PopCult Rudy Panucci on Pop Culture

A Day Without Pants

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As everyone knows, May 5 is a special day. It’s National No Pants Day! What better way to celebrate than to see Charleston’s own No Pants Players, as they treat us to an evening of fine improv comedy at the Labelle Theater in South Charleston?

Friday (and Saturday, for you stragglers) The No Pants Players ply their improv trade at the Labelle with an all-ages show that kicks off at 8 PM. Admission is a mere five bucks, and audience members who participate on stage will be rewarded with prizes from Krispy Kreme and Main Tin. I caught the No Pants Players a couple of months ago, and it was loads of fun. It’s about time that we finally got some great improv comedy in this area.

If you go: Admission is five dollars. The show is appropriate for all ages. Curtain time is 8 PM, Friday and Saturday May 5 and 6 at the Labelle Theater, 311 D Street, South Charleston.

Mountain Booking

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Saturday at Taylor Books, author Robin Boyd will be signing copies of her new book, The Mountain Biker’s Guide to West Virginia from 1 PM to 3 PM. Robin’s enthusiasm for biking in the Mountain State is evident. She says, “I’ve mountain biked in Europe, Africa and Australia, and all across the United States, and I stand by the fact that the best mountain biking in the world is in West Virginia.”

Robin Boyd is a professor and a journalist, but she’s also a competitive athlete, mom, and bicycling advocate. In the book, she tells of her favorite places to ride, all over the state, covering different skill levels and locations ranging from remote to just five minutes from downtown Charleston.

The book also features photography by Danny Boyd. Already established as an educator, film maker and wrestler, Danny adds yet another “slash,” as he shows off his prowess as an adventure photographer.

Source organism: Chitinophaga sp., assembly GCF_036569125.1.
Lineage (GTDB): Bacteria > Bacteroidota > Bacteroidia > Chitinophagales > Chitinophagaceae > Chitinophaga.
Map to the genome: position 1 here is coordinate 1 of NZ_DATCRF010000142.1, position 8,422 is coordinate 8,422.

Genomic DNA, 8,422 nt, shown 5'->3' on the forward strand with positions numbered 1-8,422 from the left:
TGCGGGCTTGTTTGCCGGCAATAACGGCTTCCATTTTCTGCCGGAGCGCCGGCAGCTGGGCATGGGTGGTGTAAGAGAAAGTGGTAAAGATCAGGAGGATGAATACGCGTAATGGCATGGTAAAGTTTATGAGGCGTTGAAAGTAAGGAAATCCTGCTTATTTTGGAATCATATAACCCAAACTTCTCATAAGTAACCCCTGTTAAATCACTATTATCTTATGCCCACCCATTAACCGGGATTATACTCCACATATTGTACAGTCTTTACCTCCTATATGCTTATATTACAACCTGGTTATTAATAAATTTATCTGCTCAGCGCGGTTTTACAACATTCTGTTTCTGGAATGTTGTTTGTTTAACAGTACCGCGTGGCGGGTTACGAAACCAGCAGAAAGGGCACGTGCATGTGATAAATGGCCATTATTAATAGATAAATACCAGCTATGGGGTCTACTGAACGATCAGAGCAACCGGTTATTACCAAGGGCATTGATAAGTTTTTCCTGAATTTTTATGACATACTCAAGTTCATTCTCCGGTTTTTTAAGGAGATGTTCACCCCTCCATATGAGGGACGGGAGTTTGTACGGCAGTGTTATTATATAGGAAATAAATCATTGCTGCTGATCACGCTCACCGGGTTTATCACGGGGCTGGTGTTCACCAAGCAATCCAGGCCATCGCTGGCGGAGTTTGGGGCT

The Mountain Biker’s Guide to West Virginia is available at stores around the state or from the West Virginia Book Company at 888-982-7472. The book retails for 8.95.

If you go: Robin Boyd will be at Taylor Books, 226 Capitol Street, Charleston, Saturday May 6, from 1 PM to 3 PM.

So Who Is Andy Prieboy, Anyway?

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Okay, I’ve been writing about him all week, so here’s his rough biographical sketch: Andy Prieboy was born in California, raised in Indiana, and became part of the San Francisco punk scene in the late 1970s. He toiled on the fringes of the music business until he was hired to replace Stan Ridgeway as lead singer of Wall Of Voodoo, in 1985. Wall Of Voodoo had one hit while Ridgeway was the lead singer (“Mexican Radio”) but were not expected to survive his exit. Oddly enough, both Ridgeway and Wall Of Voodoo went on to make better music apart than they did together.

Around 1990, Wall Of Voodoo split, and Prieboy recorded “Upon My Wicked Son,” a brilliant solo debut that showed more diversity and brilliance than even his impressive work with Wall Of Voodoo had. Two songs from that album have been recorded by other artists, with great success. “Tomorrow Wendy,” a song about an AIDS victim, was the only hit for Concrete Blonde, while “Loving The Highway Man” was recorded by Linda Ronstadt and Emmylou Harris. You can hear Prieboy’s original versions by clicking on the song titles.

In the late 1990s, after contributing a few songs to the “Mr Potato Head” children’s puppet show, Prieboy took up residence at a Los Angeles nightclub and developed his “Gilbert and Hooligan” style with “White Trash Wins Lotto,” a musical about Guns N Roses. “White Trash” became a hit, and productions have been mounted in Los Angeles, Toronto, and New York. Thus far, it has not been recorded or released officially. He’s been working on it for eight years now, taking time out to co-author “The Psycho Ex Game” with Merril Markoe.

I’m a huge fan of his work, and thought maybe some of my readers might get a kick out of him, too. He’s one of those rare birds, a songwriter of substance and humor, whose music actually means something. Andy Prieboy, go listen to his music.

Overlooked Album Of The Year: 1995

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The Artist: Andy Prieboy
The CD: “Sins Of Our Fathers” (out of print)

The best album of 1995 was so poorly distributed that I couldn’t find a copy until one turned up at an affordable price on eBay three years ago. I knew it was out, but I could never find a copy at the same time that I had the disposable income to pick it up. It was worth the eight-year wait. This is an epic album, musically diverse, lyrically brilliant, with a perfect blend of humor and gut-wrenching emotional wreckage. Fueled by the dissolution of a long-term dysfunctional relationship and frustration from twenty years of being bounced around by the music industry, “Sins Of Our Fathers” is a masterpiece that deserves to be ranked with Marvin Gaye’s “What’s Going On?” and John Lennon’s “Plastic Ono Band” as one of the great catharthic achievements in rock music.